Tag Archives: DigiRhet

Battelle, J. (2005). The birth of Google. Wired, 13.08. Retrieved from http://www.wired.com/wired/archive/13.08/battelle.html

Google was the brainchild of Sanford graduate students Sergey Brin and Larry Page, who named the software googol, the name for the number one followed by 100 zeroes.

Unlike search engines that ranked results by keyword, Page and Brin’s system ranked results by the amount of links at each site. This mechanism privileged sites with more links, making them more “important” in search. The students cobbled equipment together in their dorm rooms and offices to service Stanford with PageRank, which regularly brought down Stanford’s internet connection in the fall of 1996.

Barlow, J.P. (1996, February 8). A Declaration of the Independence of Cyberspace. Retrieved from https://projects.eff.org/~barlow/Declaration-Final.html

John Perry Barlow was a libertarian who helped write lyrics for the Grateful Dead and who was involved in shaping the political identity of cyberspace in the early 90s. He published an essay titled “The Economy of Ideas” in a 1994 issue of Wired magazine and his declaration of independence in 1996. The Declaration, which was widely distributed after its publication and was both celebrated and strongly critiqued, is described about a decade later as Barlow’s “Thomas Jefferson moment” in a 2004 interview with Brian Doherty of Reason Magazine.

In this interview, he explains that his political philosophy was one of passivity; that his beliefs centered around the idea that taking care of oneself and raising consciousness was better than confronting authority directly. He changed his mind at the beginning of the 2000s, saying in this interview that civil liberties were in grave danger. He joined the Democratic party in hopes of confronting what he saw as issues very damaging to intellectual property and a free society.

Copyright and intellectual property are the most important issues now. If you don’t have something that assures fair use, then you don’t have a free society.

If all ideas have to be bought, then you have an intellectually regressive system that will ensure you have a highly knowledgable elite and an ignorant mass.

In explaining his comments on how Microsoft was operating an information monopoly, he said,

Anytime you engage with information, the reality that you extract from that information is shaped bu the tools that deliver it.”

This statement supports what I am trying to demonstrate and articulate in these exams.

Barlow’s Declaration was hailed by many triumphantly, but it was also called “hogwash” by critics who viewed Barlow with skepticism as an idealogical hippie who was out of touch with the economic and political realities of the internet. His lifelong fight for the freedom of information online, however, has played an important role in helping define (and relax) boundaries around the free exchange of knowledge on the internet.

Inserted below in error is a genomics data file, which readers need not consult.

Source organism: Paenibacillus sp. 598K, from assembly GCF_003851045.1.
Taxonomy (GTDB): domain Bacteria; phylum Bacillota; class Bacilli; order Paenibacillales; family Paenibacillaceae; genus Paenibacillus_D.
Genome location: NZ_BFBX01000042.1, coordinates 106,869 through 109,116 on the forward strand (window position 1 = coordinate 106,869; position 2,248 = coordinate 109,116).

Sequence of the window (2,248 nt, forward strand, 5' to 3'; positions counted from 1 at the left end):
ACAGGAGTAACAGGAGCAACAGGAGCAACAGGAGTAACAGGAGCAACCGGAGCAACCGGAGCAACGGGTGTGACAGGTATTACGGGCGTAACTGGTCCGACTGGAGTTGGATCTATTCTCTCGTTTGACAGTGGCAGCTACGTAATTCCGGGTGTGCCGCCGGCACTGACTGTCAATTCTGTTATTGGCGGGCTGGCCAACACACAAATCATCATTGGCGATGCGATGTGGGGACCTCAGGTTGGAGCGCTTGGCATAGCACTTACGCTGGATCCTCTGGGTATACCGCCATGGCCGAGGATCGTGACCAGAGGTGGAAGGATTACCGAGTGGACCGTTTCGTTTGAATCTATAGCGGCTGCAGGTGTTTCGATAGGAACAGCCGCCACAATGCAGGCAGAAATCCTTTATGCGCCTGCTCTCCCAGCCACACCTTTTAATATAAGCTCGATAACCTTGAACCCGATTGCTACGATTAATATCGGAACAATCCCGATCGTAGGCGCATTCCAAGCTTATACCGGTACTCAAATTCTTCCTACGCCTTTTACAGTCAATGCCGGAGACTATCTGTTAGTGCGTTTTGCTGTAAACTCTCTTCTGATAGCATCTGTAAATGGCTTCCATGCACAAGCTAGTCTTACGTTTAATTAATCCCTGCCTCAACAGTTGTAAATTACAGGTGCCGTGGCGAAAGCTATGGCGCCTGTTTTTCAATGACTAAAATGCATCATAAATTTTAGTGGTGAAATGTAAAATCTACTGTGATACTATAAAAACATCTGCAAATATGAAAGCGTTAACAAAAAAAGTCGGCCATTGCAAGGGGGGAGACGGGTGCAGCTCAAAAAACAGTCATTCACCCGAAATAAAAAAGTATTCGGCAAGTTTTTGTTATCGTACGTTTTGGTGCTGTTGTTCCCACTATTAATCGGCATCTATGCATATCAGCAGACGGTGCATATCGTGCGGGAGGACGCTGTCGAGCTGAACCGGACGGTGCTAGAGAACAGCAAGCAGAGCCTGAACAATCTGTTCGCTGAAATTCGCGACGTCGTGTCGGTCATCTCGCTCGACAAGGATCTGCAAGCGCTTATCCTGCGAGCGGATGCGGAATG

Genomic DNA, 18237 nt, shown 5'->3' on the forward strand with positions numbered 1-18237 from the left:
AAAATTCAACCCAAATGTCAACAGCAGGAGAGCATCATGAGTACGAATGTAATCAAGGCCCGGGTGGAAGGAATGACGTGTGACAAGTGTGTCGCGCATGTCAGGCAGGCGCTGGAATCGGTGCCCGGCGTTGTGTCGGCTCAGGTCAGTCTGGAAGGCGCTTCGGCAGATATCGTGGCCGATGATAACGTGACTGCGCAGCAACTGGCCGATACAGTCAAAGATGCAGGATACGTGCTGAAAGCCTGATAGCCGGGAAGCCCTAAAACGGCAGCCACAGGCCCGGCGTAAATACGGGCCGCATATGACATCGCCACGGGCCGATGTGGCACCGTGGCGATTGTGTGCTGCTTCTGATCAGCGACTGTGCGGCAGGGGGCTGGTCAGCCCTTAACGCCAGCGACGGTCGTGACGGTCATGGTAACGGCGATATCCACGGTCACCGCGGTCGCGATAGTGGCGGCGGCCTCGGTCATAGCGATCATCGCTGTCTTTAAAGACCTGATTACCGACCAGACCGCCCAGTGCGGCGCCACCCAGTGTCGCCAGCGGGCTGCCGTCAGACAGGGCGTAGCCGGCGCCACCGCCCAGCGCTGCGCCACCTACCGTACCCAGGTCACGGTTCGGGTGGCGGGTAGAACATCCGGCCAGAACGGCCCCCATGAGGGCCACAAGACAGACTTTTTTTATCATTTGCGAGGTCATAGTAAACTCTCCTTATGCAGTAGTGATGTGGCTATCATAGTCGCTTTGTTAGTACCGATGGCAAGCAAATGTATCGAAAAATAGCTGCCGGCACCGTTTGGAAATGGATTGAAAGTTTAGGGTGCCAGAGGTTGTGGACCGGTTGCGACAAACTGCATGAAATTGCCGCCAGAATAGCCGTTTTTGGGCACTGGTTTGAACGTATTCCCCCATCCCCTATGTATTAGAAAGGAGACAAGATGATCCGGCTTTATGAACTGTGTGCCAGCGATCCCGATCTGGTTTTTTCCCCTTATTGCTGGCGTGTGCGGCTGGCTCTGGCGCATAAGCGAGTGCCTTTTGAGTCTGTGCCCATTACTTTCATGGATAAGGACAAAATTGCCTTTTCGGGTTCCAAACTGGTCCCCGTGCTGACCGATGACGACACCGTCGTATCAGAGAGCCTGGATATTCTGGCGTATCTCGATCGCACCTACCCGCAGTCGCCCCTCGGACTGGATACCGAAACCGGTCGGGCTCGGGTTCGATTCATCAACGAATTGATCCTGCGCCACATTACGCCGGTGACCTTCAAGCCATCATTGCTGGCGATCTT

Barabasi, A. (2002). Linked: The New Science of Networks. Cambridge, MA: Perseus Publishing.

In his study of networks, Barabasi has put forth the dictum that everything touches everything. He says that the modernist practice of taking everything apart to examine its pieces does not guarantee that we will understand the way the pieces work when they are together – or that we will even ever understand how, exactly, to put them back together.

When one starts becoming familiar with different kinds of networks, they begin taking on particular characteristics that become obvious. They look like webs without spiders, wherein nodes are more or less connected but never solely responsible for maintaining connectivity.

Leonhard Euler is considered the grandfather of graph theory, but today, we consider his work our basis for thinking about networks. The 7 bridge coffeehouse problem demonstrated that

Graphs or networks have properties, hidden in their construction, that limit or enhance our ability to do things with them.

Every network display a separation of nodes between 2 and 14. Granovetter demonstrated the strength of weak ties, illuminating the importance of distributed connectivity.

Watts and Strogatz’s clustering model cracked Erdos and Renyi’s random worldview when it came to networks —> a random universe does not support connectors, or highly connected nodes which become network hubs.

A random network exhibits the familiar bell curve pattern and is likened to a highway map, with nodes evenly distributed which connect other nodes with relatively equal paths leading to and away from them. A scale-free network, on the other hand, does not exhibit a bell curve, but may have 2 or 3 giants for every hundred small nodes. It resembles more of a airway map, with some nodes handling much more traffic than others and servicing many, many other smaller nodes. These scale-free networks adhere to power laws, not “natural” laws.